It is said that we choose our friends but not our family or, by implication, our genetic makeup. For this reason, perhaps, it is rarely possible to be at our best among close family members. Where there is common blood, like connects with like, for better or for worse. The same holds true, in a more subtle way, for relationships which are family but not blood tied – as with in-laws, step-parents and step-children.

The connection which exists between close family members, specifically when there are blood ties, can ‘spark’ something, either positive or negative, between them. It is positive when a deep recognition of mutual ways of being leads to greater understanding and deeper love. It is negative when recognising these shared characteristics provokes a renewed encounter with that aspect of ourselves which we either cannot face, or which has been a trigger point for pain for the greater part of our life, pain which may be sourced from earlier blood ties, usually parental, sometimes sibling.

This experience of pain triggered in the present set of family circumstances, and exacerbated by the pressures of Christmas, makes everyone vulnerable at the moment they least expected, and least wanted, to feel this way. The combination of pain and surrounding pressures sets us up to ‘spark’ in an often highly volatile way. And so we have the inevitable family row.

If there are children or other family members around, the situation needs to be resolved quickly, and this creates more pressure. For one thing, people heal from conflict situations in different ways and at a different pace, depending on the wounds inflicted. If old wounds have been re-opened they will take longer to heal, putting the parties to the dispute at odds with each other, out of step in the healing and reconciling process. One, or perhaps both of them, may need more time. The difficulty lies in finding the time, or mental space, without it being too apparent to others. It is a necessary period of transition, which needs to be as unobtrusive as possible. If noticed, it will be interpreted as residual anger. It will also leave the person who may have recovered more quickly feeling that there is still unfinished business to be dealt with.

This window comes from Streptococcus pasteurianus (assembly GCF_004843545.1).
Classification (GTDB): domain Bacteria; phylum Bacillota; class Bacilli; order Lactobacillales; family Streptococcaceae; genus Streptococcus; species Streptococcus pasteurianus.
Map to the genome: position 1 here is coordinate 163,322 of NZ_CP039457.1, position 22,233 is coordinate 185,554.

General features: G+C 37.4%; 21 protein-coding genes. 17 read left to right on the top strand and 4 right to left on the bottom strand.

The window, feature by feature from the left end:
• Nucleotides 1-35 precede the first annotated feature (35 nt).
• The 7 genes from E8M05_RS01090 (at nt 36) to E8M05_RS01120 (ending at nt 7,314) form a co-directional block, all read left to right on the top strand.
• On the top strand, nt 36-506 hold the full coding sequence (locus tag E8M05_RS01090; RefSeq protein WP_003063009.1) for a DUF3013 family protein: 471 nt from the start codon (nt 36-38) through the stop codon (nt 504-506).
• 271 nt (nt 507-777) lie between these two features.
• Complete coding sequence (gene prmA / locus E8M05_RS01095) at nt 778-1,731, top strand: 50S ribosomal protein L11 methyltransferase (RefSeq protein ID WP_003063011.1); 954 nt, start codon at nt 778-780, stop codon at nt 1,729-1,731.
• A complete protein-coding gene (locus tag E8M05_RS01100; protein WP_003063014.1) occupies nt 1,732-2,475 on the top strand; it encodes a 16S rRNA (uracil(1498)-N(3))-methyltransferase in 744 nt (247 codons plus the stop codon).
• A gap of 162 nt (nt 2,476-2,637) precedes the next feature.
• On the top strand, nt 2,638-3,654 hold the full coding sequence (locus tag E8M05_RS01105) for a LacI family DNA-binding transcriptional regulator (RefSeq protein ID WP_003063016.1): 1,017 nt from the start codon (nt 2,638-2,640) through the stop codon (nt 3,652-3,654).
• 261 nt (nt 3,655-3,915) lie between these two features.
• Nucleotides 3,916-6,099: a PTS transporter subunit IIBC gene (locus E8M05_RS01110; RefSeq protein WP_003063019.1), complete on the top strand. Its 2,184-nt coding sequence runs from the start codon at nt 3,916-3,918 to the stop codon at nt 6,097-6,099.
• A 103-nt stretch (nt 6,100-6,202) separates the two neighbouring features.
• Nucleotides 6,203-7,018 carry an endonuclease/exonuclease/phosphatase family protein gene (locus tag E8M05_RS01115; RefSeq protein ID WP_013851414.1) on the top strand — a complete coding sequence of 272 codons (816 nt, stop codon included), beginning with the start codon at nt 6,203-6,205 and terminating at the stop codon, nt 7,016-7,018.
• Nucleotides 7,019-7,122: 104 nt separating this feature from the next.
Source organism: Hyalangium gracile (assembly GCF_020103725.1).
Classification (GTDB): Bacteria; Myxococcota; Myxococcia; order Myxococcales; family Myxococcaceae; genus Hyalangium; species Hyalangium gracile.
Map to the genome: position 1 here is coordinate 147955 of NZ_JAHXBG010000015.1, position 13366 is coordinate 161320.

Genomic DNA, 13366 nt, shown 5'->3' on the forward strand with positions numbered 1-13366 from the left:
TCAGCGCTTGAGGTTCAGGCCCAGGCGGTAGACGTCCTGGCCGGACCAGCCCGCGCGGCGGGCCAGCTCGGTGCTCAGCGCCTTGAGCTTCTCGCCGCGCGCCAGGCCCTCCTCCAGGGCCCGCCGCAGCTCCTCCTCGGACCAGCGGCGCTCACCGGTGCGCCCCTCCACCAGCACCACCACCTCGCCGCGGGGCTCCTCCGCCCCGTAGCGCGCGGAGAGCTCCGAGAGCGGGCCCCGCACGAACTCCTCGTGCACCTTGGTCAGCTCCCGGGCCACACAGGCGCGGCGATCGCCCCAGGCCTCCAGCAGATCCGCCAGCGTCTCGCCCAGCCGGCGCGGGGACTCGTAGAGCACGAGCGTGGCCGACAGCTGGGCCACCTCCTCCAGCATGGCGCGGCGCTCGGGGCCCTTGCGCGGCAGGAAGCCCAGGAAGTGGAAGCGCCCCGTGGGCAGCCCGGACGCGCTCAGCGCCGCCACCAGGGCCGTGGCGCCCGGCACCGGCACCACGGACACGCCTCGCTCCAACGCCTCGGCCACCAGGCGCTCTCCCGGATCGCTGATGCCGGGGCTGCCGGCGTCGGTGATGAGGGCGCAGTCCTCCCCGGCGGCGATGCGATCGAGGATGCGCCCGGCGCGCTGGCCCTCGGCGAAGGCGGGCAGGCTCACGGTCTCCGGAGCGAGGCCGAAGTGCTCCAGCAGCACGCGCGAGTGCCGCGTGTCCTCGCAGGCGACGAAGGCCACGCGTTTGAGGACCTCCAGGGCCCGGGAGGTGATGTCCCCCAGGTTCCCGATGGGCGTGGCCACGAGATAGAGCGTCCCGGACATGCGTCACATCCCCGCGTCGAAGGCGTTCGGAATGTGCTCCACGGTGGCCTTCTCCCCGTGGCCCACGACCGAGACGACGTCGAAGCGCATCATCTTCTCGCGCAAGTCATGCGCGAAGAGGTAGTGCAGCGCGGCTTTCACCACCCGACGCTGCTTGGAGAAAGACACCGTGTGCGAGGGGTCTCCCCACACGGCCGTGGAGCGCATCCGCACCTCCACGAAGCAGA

Paradoxically, and despite the time pressure and the immediate needs of other family members, this transitioning requires the greatest patience. The hurt and the memory of the conflict itself needs to be held within a different time frame, the time frame we occupy when we attempt to pray.

In the time frame of prayer we are given the time and the space in which to be vulnerable, to be fully ourselves in what we are feeling as a result of conflict. This has the effect of slowing down the emotions in regard to others. It also helps us to re-build trust, or rather regain our faith in our ability to trust others and to continue to believe in them, and in ourselves, in the aftermath of family conflict. But what does this prayer consist of?

Before saying anything about the Christian tradition, or about the different ways Christians pray, I would like to suggest that everyone prays. We pray when we sigh in sorrow or desperation. Our sighs and our tears fall, or literally ‘gravitate’, to that wordless empty space in ourselves where we are met by the unnameable or, as in the case of Christian prayer, by the God who chooses to be named as Jesus. Today, incidentally, is the Feast of the Naming of Jesus.

There is no telling what actually saying the name of Jesus does, or whether more is accomplished by sighing from our own pain and the pain of fractured relationships into the unnamed silence. In God’s time framework, I think prayer, conscious or not, spoken or wordless, returns us all to the same place. It is in this place of returning that we begin to find healing.

There will be tangible results spoken or conveyed silently in gesture (the smallest touch of a hand), action (not being afraid of being hurt when doing something with or for the other person that we could not have done five minutes, or five days, ago) and sometimes words. Words come last because no one wants to fall into the trap of getting hurt, or even of re-kindling the conflict by saying something which strikes the wrong note for the other person.  Words spoken too soon suggest impatience. They may indicate that someone is trying too hard, and trying too hard also makes for sounding insincere.